Dexter Manning, a partner at Grant Thornton LLP, says it will be hard for most supermarkets to compete on that basis.

"The question for supermarkets is how they will compete for their share of customer spend in the future," Manning says. "What is their value proposition? Can traditional grocery chains compete with big box retailers based on 'everyday low prices'? Most have concluded that they must offer value another way in order to survive and thrive, conceding the every-day low price to Walmart and other big box discounters."

"Can traditional grocery chains compete with big box retailers based on 'everyday low prices'? Most have concluded that they must offer value another way in order to survive."


Grant Thornton LLP


Another incentive to get rid of, or never start, a loyalty program is the possibility of consumer backlash. This falls into two categories: resentment over the two-tiered price structure, and concern over the gathering of personal information.

While many consumers appreciate the savings, others are annoyed by having to carry around loyalty cards and by the prospect of getting gouged whenever they venture into a store where they don't have a card.

Privacy concerns are another bugaboo–part of the overall concerns about privacy that are an ongoing part of the Information Age. But it's far from clear just how much concern there is.

A survey last year by Mintel showed that 32 percent of American respondents "believe that the privacy of their personal information is an important attribute of a loyalty program." The programs require too much information in the opinion of 13 percent of respondents; 10 percent say they're frustrated over a lack of control over the privacy of their information.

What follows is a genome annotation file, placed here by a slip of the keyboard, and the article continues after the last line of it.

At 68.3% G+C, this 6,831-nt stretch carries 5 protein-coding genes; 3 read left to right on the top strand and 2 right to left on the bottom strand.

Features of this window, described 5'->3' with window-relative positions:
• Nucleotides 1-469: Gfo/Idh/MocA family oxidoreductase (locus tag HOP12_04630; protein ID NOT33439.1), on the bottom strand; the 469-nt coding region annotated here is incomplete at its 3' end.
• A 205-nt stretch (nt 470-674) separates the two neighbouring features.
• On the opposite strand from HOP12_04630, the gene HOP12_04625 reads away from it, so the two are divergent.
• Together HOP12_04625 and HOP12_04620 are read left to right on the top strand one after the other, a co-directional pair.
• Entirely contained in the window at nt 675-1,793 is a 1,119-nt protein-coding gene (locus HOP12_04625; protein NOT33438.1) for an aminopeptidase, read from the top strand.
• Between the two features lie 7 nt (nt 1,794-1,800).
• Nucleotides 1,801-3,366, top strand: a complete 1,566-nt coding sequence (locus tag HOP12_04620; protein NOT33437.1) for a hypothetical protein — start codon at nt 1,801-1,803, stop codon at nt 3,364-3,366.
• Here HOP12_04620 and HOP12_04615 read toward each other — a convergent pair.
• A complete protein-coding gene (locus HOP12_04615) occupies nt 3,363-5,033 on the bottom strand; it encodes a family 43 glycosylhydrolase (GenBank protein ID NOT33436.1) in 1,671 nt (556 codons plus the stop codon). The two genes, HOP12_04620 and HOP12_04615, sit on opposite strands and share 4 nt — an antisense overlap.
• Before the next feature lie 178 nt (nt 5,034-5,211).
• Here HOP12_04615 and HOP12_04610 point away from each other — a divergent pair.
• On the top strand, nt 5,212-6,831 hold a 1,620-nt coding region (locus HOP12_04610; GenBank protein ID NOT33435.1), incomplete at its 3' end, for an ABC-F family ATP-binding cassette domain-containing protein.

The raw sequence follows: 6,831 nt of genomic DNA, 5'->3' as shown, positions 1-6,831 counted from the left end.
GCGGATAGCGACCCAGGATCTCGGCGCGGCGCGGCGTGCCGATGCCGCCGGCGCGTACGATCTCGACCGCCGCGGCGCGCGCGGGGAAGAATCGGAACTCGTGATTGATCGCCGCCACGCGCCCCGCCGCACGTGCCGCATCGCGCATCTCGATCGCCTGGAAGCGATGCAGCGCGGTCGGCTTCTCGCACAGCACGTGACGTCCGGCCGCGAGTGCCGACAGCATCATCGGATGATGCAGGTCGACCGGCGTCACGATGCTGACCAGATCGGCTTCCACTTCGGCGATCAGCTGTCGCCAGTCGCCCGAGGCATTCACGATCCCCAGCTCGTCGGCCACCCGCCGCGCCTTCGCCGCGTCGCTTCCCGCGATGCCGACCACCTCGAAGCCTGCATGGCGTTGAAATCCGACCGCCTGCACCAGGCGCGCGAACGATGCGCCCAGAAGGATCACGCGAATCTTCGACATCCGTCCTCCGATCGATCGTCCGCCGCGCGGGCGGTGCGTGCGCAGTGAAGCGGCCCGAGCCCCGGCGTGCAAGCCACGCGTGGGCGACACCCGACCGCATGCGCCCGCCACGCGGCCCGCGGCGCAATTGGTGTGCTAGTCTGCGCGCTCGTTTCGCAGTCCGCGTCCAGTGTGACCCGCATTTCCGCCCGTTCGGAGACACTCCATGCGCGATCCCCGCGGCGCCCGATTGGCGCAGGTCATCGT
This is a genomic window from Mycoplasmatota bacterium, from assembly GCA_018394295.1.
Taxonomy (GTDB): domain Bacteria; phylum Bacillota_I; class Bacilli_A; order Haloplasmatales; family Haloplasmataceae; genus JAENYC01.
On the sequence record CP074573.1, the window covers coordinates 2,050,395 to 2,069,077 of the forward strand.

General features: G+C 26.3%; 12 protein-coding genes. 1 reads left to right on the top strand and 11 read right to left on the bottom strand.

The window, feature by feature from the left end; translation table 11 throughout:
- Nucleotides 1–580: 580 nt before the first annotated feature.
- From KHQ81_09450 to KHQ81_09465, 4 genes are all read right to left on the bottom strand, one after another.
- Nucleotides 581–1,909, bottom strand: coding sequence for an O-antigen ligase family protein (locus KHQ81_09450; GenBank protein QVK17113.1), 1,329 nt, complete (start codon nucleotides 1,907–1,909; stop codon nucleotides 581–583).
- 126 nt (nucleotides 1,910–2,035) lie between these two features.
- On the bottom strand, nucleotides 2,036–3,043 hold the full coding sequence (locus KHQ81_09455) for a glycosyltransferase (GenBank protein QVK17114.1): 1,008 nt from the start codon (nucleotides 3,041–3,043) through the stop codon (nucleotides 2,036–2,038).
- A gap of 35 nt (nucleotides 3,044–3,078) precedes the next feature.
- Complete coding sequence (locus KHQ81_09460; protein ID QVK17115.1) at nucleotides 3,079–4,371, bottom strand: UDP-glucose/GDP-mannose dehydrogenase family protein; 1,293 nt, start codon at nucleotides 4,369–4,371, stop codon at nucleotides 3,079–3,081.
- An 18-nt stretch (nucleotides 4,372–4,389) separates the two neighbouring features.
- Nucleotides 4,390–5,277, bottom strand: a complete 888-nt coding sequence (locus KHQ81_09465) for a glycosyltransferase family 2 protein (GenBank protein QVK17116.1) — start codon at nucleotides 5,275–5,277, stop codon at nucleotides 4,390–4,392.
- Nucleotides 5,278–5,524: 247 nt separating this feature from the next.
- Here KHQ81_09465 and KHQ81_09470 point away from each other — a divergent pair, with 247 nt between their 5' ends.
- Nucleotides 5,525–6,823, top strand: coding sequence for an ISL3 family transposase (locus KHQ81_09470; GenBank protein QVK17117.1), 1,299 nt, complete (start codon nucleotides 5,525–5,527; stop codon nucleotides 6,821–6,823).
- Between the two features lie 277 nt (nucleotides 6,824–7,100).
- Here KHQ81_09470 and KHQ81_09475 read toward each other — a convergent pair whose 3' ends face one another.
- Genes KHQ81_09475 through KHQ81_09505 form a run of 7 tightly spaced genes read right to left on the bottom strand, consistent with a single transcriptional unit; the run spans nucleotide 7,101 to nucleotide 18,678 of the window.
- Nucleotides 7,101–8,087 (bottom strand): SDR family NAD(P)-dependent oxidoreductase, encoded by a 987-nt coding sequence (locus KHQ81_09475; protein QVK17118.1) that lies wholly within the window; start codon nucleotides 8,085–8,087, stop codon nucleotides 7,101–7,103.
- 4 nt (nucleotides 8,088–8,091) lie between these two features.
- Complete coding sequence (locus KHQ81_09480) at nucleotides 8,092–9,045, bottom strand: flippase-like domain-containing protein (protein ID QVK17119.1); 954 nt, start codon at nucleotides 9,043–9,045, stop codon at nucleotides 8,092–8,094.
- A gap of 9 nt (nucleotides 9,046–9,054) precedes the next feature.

But such privacy concerns are very much dependent on age and are virtually nonexistent among younger generations, Carter says.

"Baby boomers might start to itch a little bit at that kind of information being utilized," Carter says. "Generation Xers will say, 'Eh, I don't know, I'm kind of neutral on that,' and Generation Y will say, 'What are you even talking about?'"

Manning agrees. "Younger consumers seem to be more accepting of the technology risks inherent in using loyalty cards and other on-line programs," he wrote. "One size does not fit all in the loyalty program debate."

Consumers will accept giving up some privacy if they see a clear benefit, says Oliver Harrison, loyalty solutions director for dunnhumbyUSA, the American branch of a company that pioneered the use of loyalty data with Tesco in England in the mid-1990s.

"Companies that demonstrate a clear and transparent use of how the data being collected benefits the customer will stand to gain," Harrison says.


Of course, there's no point in collecting data if you don't do something useful with it. That's one of the biggest obstacles to making a loyalty program truly useful: The sheer volume of transactional data can be overwhelming, especially to an organization without the resources to examine and interpret it.

"Context is everything," Harrison wrote. "Retailers need to understand the data being generated by their customers in the context of their preference for their brand versus competitors. Without the underlying brand affinity to add meaning to the multitude of data sources and individual data points, it will lead to the proverbial 'paralysis of analysis.'"

To gain maximum advantage from this data, retailers have to be willing to share it up the supply chain, especially with product suppliers.